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Defendant Name: BEN DINH, individually, and on behalf of all others similarly situated

Case Number: 8:19-cv-01105-AG-DFM


Practice Area: Class Action

Status: Active; Jury Trial Demanded

Date Filed: 06/04/19

Documents: Original Complaint (PDF)

Attorneys Involved: Brian Chase, Ian M. Silvers

Think you have a case? Contact us using the form to the right to have a class action specialist contact you.

Details of the First American Data Breach

On May 24, 2019, cybersecurity researcher Brian Krebs announced that First American published on its website more than 885 million sensitive mortgage documents (the “Data Breach”). These documents contained the confidential, private information of Plaintiff and putative Class members including, but not limited to, their names, email addresses, mailing addresses, dates of birth, social security numbers, bank account numbers, lender details, mortgage and tax records, driver’s license images, and other personal information (collectively, “PII”).

Since the Data Breach was first announced by Brian Krebs, First American has admitted that a design defect in one of its applications exposed the PII of its customers. Based on information and belief, First American hired an independent security forensic company and upon determining there was unauthorized access to Plaintiff and Class member’s PII, First American shut down external access to the application.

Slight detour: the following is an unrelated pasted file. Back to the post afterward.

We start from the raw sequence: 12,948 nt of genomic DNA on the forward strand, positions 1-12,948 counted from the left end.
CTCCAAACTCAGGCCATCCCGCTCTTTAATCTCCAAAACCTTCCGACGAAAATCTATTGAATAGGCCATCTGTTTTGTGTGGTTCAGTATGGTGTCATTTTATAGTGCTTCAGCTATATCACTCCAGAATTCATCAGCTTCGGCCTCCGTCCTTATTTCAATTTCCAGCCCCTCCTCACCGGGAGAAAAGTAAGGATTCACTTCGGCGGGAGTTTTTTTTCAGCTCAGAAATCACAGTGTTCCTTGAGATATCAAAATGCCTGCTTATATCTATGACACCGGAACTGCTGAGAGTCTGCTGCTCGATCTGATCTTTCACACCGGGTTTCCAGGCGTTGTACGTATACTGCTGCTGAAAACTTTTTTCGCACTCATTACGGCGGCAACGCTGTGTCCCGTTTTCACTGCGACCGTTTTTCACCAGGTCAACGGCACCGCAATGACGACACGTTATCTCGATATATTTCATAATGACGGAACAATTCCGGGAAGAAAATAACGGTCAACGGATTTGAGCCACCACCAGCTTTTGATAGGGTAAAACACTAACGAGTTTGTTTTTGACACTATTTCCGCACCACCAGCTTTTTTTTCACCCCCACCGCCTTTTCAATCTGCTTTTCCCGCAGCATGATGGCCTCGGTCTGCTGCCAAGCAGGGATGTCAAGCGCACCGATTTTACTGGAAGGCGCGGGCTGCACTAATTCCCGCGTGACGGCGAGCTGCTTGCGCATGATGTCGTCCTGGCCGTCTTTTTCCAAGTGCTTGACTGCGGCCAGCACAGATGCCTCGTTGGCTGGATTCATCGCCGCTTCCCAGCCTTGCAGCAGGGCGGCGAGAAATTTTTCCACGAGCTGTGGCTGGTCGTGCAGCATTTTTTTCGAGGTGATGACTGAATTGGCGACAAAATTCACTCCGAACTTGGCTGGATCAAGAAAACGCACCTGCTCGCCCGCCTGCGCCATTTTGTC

While it is unclear when the Data Breach first began, the exposed documents date back to at least 2003 and were made available to the public without any security protection on the First American website. For instance, no username or password was required to view Plaintiff and Class members’ PII, and the webpage lacked industry standard-two factor authentication

The Disappointing Web Design Error that Caused the Data Breach

Most disappointing is that First American allowed the Data Breach to occur, despite it being caused by a relatively common website design error called Insecure Direct Object Reference, which occurs when a link to a webpage with sensitive information is created and intended to only be seen by a specific party, but there is no method to actually verify the identity of who is viewing the link.


First American is the largest title insurance company in the United States, earning $5.3 billion per year in revenue from selling title insurance and other closing services. As Forbes noted in 2006, First American prices its title insurance at 1,300% above its margin cost. The average policy with First American (in 2006) cost about $1,500 but running a title search—now that records are digitized—costs as little as $25. And First American pays only about $75 per policy to pay claims.

Customers believe that—at a minimum—the large sum they pay towards title insurance buys them security and peace of mind that their sensitive documents will be securely stored. As Ben Shoval, the man who discovered the First American breach, explains: “The title insurance agency collects all kinds of documents from both the buyer and seller, including Social Security numbers, driver’s licenses, account statements ... You give them all kinds of private information and you expect that to stay private.”

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